Ayman Hariri, son of the former Lebanese prime minister Rafik Hariri and the brother of the current prime minister Saad Hariri has reportedly made stiff comments over Facebook.
Hariri is a prominent investor in the tech domain and the founder of the ad-free social network ‘Vero’ (launched in 2015). As the name suggests ‘Vero’ means ‘truth’ in Latin – Vero claims to protect its users’ privacy by not mining their data.
He said Facebook and similar social media platforms are building addiction into their design by mining users’ data and insights affecting their privacy, mental health, and even national elections.
Speaking at the Arabian Business London Awards, Hariri said while platforms like Facebook are ‘free’, users end up paying with their most valuable assets: time and data.
“When launched in 2015, it was jarring to think that we had any chance of competing with the established platforms. But it turned out they were not our biggest challenge. Our true competition remains the damage they leave in their wake. They have built addiction into their design in order to grab their users’ attention and consume as much of their time as possible, creating habits that are hard to reverse. As they propelled forward, their users’ best interest was sadly left behind”
“You see, although users don’t have to pay to join these platforms, they are giving up something far more valuable: their time, their data and insights into who they are. It is the fuel driving a machine that is swerving out of control. But it’s 2019, and people are waking up to the high price of free.”
– Ayman Hariri
Moreover, this has become really usual for Facebook to come across controversies. The Cambridge Analytics scandal of 2016, a recent one related to Rankwave – a South-Korean company who misused users’ Facebook data.
The recent announcement of Facebook’s cryptocurrency Libra and the wallet Calibra is also being followed by a lot of criticism concerning users’ privacy.
Another controversial news that flashed across the web about the new legislation to be introduced by the state of California in 2020 with a motive to regulate the sale of personal data by Facebook, Google and others; has also received venomous criticism.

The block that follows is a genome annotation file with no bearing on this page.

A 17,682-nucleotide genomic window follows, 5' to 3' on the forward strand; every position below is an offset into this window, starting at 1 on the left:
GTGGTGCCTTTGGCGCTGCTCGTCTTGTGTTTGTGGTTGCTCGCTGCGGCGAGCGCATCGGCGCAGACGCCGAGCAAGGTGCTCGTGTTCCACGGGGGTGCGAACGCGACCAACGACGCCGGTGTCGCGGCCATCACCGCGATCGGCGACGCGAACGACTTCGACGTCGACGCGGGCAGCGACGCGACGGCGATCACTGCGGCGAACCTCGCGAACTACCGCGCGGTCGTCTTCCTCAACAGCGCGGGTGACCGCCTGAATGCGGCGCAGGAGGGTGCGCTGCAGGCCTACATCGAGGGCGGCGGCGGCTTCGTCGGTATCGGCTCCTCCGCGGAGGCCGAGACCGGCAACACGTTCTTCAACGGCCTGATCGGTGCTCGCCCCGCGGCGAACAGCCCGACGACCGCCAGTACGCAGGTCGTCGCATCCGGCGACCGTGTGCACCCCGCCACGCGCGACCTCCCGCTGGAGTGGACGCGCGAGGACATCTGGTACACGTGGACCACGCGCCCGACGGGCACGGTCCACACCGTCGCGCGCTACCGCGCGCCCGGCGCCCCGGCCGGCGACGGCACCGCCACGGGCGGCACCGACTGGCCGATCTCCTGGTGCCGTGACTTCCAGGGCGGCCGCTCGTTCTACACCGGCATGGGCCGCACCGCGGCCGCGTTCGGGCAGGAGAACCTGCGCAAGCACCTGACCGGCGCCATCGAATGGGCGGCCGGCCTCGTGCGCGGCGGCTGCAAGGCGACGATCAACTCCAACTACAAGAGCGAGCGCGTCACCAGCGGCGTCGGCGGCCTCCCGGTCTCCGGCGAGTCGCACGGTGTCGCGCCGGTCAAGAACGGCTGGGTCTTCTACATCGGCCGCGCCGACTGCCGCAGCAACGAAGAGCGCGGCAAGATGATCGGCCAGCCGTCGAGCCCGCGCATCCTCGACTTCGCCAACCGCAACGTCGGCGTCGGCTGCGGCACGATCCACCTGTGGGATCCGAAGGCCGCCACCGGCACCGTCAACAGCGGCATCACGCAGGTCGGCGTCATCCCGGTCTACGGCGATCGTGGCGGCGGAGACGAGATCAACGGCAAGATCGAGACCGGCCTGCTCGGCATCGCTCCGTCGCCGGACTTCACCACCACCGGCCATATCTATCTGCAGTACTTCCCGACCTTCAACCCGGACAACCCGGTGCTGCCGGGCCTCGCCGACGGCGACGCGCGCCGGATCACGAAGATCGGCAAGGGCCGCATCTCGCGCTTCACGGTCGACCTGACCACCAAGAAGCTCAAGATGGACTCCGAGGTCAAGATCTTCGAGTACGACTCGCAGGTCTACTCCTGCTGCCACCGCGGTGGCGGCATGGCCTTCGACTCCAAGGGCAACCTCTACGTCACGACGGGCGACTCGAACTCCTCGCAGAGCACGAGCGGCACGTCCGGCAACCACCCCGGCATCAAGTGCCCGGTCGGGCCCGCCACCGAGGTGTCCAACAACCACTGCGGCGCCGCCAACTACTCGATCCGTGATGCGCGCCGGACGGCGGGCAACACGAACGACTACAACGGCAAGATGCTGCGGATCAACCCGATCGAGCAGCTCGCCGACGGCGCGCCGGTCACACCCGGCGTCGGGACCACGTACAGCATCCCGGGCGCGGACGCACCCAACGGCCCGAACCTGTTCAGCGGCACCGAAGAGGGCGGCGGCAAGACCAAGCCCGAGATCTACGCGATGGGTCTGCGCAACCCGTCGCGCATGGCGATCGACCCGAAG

Turning the clock a year back, the WhatsApp co-founder Brian Acton who sold WhatsApp to Facebook in 2014, took on to Twitter in March last year to criticise Facebook.
It is time. #deletefacebook
— Brian Acton (@brianacton) March 20, 2018
In a statement, he told Forbes…
“I sold my users’ privacy to a larger benefit, I made a choice and a compromise. And I live with that every day.”
In September 2018, Acton openly talked about why he left working with Facebook in 2017. He was hesitant to adopt Facebook’s model to monetize WhatsApp by infusing ads into the platform. And there were many other proclamations in between which are enough to scandalise Facebook.
Coming back to Hariri, who personally refrains from using WhatsApp, said Vero’s key focus is retaining people’s privacy.
“We’re seeing what addictive design is doing to people’s health, and on the larger scale, how insight-based marketing can go as far as impacting national elections. At Vero, we created a platform that challenges the status quo. By doing so, we are able to treat our users, not advertisers, as our true customers.”
“We’ve always believed that people deserve better, and so we set out to provide them with an alternative, built around the fundamental principle that a person’s privacy is priceless”
– Ayman Hariri
While Vero currently has just five million users compared to Facebook’s 2.8 billion monthly active users, Hariri said it is still early in its journey.
“We are still building. And we’ll never stop learning”
Source: Arabian Business
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